Takoma Park has been a nuclear free city since 1983, meaning that the city cannot support any businesses or policies that benefit the nuclear industry.
“It has been 34 years and the law is still going strong,” says Jay Levy, chair of Nuclear Free Takoma.
Levy took the strongest language from various ordinances and compiled them into a draft law of what would become the Nuclear Free Ordinance.
The law was amended to include a committee to help enforce the policy by making recommendations to the city council for socially conscious investments and purchases.
Their most recent recommendation was to divest from SunTrust bank, a suggestion the city has agreed to take.
“SunTrust has loaned out millions, if not billions to numerous nuclear related industries,” said Levy.
The recent choice is just one victory in the committee’s 34-year long run. There have been less than half a dozen exceptions to the law, the most notable ones being the inclusion of new library computers and Motorola police scanners.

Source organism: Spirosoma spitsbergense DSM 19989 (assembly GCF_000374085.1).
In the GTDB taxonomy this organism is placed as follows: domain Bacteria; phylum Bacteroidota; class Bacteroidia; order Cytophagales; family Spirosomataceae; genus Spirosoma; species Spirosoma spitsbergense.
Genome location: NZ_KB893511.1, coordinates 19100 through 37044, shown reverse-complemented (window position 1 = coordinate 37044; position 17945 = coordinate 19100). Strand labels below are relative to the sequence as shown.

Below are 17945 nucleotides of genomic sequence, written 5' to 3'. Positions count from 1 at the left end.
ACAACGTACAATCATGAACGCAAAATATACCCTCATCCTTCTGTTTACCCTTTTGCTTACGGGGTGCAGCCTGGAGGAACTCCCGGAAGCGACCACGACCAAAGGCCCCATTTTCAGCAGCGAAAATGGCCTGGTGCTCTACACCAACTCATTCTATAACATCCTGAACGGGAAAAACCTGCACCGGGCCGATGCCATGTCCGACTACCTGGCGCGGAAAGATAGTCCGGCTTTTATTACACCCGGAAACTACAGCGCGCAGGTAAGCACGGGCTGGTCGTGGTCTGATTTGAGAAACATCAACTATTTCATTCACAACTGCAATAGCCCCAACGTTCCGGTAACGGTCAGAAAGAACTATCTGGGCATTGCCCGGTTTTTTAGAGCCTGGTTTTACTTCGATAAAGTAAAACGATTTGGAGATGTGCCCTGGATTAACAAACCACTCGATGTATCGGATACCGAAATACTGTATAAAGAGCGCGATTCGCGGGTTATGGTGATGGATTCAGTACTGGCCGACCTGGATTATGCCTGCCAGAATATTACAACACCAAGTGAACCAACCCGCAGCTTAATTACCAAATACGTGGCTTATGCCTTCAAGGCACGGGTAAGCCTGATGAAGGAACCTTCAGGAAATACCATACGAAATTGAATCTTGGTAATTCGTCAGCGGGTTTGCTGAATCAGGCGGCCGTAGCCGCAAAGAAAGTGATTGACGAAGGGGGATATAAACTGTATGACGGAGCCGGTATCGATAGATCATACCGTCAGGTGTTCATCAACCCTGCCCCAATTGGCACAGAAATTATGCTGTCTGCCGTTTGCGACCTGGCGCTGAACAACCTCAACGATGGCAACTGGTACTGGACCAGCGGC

Motorola is a company that is on the no-buy list due to its strong ties to the nuclear industry. These particular scanners, however, were required by the county in order to synchronize each fire department and police station.
“There is a waiver in the Nuclear Free Ordinance in case of emergency,” explained Levy.
Although the committee will always serve as a watchdog, they also are dedicated to community outreach.
With the new administration, along with Obama-era policies in place that allowed the creation of more direct nuclear weaponry, the committee wants to help educate the public.
Levy has spoken at the United Nations and various peace conferences around the world, all on his own dollar.
“They aren’t spending a lot of money to enforce the law, and it has given us a wider audience,” Levy said.
The committee primarily stays in Takoma Park, but has worked in the district and cooperates with anyone around the world interested in Takoma Park’s nuclear free model. When Levy was creating the draft law he wanted to go far beyond nuclear free zone activities of different municipalities.
“Many declare themselves nuclear free, but it was more of a philosophy than an actual law, which forbid anything,” said Levy. “It was just a statement.”